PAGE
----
In the Loop was released in Canada on September 5, 2009. The face you will recognize in the cast is James Gandolfini of The Sopranos fame. He is surrounded by several English actors including Peter Capaldi, Tom Hollander and Gina McKee.
In the Loop is a dark political satire at its absolute finest. The story revolves around British and American politicians debating whether to go to war. The humor revolves around the intel that informs the debate. The funniest part may indeed be the potential resemblance to some real moments in collaborations between the UK and the US.
This is a relatively unknown British film, and I watched and reviewed it based on its Oscar nomination for Adapted Screenplay. The language is most unpleasant. It is crude and foul for a solid 90% of the film. If you can get past that, what is left over is one tee-totally brilliant screenplay. The one-liners are constant, and the witty dialogue comes at a fabulous pace that will leave you snickering. While it has the classic low-key, understated style of the Brits, the script is entirely too clever for the viewer to entertain boredom. The only drawback may be that about three-quarters in the relentless satire starts to get old. Overdoing things is a bit of a theme in this year's contenders... see District 9 and Inglourious Basterds. I'm delighted with this nomination, but a win is unlikely based on the popularity factor. A shame, really. I am still longing for a day when the Academy awards a movie based simply on its merits rather than marketing.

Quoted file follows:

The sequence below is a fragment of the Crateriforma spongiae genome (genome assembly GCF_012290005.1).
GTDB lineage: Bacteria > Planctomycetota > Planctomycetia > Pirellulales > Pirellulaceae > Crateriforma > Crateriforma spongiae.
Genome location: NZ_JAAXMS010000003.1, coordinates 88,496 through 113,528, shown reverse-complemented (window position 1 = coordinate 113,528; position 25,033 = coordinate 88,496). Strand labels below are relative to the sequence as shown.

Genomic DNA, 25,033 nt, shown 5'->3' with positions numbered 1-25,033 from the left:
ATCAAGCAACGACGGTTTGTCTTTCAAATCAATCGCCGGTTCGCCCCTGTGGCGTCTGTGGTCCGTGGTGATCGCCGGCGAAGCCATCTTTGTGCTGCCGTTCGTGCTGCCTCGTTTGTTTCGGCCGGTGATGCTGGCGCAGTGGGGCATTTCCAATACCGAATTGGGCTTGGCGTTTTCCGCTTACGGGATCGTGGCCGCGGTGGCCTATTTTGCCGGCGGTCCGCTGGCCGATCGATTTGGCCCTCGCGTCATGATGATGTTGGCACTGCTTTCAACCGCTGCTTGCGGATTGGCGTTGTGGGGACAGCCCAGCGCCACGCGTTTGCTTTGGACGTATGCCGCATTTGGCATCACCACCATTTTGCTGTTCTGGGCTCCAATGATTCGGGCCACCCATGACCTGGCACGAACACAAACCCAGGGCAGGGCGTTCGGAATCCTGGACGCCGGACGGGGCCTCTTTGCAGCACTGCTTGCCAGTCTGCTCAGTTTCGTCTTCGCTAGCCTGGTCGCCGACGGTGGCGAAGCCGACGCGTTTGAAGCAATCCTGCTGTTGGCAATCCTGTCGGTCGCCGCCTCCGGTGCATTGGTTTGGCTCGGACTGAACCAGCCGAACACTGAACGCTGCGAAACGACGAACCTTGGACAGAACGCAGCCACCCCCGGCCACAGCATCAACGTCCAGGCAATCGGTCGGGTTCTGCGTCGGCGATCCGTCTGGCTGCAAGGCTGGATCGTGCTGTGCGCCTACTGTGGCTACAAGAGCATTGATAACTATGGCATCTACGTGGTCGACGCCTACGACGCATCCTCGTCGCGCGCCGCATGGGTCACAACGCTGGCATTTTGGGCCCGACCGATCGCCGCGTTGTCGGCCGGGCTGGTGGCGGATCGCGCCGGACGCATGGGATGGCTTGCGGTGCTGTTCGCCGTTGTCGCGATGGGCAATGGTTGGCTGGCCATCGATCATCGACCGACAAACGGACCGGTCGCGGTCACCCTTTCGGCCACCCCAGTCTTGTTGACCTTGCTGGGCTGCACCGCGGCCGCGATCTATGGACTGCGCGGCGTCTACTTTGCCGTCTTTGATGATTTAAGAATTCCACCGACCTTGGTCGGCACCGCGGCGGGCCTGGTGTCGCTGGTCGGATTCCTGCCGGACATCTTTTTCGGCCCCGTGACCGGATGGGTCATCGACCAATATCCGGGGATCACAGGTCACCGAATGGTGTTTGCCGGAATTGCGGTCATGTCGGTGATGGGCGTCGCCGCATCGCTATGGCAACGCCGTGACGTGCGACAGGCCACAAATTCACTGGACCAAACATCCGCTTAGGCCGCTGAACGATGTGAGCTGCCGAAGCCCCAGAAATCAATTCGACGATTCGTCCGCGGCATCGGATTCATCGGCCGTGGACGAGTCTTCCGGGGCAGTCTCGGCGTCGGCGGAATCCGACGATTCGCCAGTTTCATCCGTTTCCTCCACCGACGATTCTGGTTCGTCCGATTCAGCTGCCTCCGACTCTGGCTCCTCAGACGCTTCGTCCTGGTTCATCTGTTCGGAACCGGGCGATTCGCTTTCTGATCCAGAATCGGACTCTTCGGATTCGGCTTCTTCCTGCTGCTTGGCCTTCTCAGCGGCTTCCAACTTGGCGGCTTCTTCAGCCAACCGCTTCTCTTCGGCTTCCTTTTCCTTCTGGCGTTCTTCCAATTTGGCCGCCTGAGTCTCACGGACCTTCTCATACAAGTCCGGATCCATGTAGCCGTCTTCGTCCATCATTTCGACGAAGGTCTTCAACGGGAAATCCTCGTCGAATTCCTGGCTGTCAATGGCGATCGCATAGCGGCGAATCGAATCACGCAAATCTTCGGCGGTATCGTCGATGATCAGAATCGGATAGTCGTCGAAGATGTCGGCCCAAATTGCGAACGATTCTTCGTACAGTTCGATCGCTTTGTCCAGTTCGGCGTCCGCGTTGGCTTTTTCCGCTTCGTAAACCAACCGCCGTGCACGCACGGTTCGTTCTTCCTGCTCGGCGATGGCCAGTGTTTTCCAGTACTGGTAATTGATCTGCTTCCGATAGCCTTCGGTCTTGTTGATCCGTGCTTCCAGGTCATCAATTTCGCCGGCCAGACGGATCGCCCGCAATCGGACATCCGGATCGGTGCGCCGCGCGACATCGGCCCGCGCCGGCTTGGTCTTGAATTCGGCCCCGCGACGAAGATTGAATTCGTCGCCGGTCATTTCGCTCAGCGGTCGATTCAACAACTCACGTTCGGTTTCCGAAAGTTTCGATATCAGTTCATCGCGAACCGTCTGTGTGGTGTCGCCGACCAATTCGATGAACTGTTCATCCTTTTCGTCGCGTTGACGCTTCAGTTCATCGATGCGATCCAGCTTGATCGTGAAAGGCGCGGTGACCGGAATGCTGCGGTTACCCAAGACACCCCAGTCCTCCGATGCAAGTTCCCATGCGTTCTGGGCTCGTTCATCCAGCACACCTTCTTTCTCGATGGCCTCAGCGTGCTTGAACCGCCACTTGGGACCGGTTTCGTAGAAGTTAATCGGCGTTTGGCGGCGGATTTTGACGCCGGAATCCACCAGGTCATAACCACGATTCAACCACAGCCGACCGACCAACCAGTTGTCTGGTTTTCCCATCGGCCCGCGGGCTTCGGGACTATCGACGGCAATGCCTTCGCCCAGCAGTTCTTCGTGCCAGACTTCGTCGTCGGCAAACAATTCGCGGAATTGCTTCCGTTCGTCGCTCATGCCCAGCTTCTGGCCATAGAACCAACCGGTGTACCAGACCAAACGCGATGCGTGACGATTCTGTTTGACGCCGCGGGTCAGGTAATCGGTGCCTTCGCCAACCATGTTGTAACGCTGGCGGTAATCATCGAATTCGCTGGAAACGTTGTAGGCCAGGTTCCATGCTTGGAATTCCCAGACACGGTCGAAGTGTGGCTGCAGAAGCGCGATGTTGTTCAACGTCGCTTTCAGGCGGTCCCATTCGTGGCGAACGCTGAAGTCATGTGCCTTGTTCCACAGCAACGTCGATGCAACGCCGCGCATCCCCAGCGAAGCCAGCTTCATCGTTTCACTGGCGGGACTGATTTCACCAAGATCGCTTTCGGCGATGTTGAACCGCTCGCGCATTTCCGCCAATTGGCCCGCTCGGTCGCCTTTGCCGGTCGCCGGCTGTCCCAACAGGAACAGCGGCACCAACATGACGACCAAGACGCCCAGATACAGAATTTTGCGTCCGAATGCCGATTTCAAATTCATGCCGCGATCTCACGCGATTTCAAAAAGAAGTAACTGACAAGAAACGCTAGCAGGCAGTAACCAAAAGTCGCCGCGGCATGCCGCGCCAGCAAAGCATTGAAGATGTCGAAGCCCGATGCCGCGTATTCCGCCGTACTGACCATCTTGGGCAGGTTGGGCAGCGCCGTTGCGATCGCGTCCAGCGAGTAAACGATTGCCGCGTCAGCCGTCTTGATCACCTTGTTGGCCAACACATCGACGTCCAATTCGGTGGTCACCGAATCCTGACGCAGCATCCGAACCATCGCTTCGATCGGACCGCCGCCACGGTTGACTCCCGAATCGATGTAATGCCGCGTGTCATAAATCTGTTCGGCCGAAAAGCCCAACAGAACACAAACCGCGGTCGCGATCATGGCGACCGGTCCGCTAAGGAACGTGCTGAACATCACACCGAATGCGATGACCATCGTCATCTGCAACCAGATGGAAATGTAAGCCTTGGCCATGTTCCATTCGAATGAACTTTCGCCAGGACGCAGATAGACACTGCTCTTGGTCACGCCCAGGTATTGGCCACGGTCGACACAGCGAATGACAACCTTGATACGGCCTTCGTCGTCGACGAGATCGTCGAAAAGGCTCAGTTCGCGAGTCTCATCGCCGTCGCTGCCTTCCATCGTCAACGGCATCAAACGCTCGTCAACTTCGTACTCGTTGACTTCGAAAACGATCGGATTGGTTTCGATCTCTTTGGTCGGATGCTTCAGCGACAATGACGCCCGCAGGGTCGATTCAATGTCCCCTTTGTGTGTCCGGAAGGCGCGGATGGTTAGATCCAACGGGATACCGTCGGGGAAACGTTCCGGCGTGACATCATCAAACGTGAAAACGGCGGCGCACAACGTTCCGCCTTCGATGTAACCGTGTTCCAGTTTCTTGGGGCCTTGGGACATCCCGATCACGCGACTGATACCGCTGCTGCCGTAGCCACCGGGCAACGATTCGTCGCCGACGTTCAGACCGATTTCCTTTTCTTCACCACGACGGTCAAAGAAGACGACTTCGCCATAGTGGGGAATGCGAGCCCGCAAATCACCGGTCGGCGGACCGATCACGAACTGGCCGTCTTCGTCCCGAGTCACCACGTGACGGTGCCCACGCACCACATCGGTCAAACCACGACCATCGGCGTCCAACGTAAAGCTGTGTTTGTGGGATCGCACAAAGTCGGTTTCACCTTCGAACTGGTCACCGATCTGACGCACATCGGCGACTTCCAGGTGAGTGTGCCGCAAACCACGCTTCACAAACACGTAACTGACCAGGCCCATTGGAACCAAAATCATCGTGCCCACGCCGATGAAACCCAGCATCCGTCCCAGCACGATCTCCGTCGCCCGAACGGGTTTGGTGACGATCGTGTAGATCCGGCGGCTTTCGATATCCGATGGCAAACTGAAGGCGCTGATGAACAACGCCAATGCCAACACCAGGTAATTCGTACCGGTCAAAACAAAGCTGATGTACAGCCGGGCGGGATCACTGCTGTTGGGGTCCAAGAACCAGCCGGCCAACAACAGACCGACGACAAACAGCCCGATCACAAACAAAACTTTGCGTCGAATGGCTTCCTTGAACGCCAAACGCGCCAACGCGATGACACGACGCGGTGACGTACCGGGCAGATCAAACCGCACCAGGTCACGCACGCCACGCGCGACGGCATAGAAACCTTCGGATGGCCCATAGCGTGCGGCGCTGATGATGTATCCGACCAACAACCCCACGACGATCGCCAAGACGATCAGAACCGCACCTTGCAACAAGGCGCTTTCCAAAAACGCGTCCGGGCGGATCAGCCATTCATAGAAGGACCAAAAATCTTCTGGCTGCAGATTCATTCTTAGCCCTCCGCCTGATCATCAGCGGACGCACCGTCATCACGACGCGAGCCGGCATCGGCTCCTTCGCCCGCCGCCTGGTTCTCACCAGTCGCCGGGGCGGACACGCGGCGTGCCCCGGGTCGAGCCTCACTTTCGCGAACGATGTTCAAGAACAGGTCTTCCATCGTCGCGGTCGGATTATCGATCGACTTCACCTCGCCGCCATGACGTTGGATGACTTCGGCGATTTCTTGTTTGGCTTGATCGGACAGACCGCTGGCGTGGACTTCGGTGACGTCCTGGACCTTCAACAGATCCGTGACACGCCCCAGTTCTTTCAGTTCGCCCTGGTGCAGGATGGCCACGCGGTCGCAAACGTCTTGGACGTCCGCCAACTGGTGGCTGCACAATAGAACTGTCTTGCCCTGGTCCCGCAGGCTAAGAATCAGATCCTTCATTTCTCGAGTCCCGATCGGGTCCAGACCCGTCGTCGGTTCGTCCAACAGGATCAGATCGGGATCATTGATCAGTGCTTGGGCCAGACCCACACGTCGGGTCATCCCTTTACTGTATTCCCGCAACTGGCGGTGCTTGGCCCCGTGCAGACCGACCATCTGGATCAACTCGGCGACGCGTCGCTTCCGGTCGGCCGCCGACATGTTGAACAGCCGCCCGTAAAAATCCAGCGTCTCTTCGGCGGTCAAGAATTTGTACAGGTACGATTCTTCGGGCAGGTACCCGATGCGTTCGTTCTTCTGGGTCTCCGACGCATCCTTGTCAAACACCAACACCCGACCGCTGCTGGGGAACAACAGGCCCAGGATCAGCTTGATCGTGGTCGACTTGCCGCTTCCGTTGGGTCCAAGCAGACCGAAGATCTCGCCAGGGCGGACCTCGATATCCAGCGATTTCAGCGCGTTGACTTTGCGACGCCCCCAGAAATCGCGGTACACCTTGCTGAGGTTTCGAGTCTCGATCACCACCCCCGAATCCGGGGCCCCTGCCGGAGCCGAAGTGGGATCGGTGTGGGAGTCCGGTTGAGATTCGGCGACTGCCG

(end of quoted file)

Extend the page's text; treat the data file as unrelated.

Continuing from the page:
In the Loop is not your classic pop culture movie. But it is a very sharp screenplay that will give you a few laughs at the expense of government officials everywhere.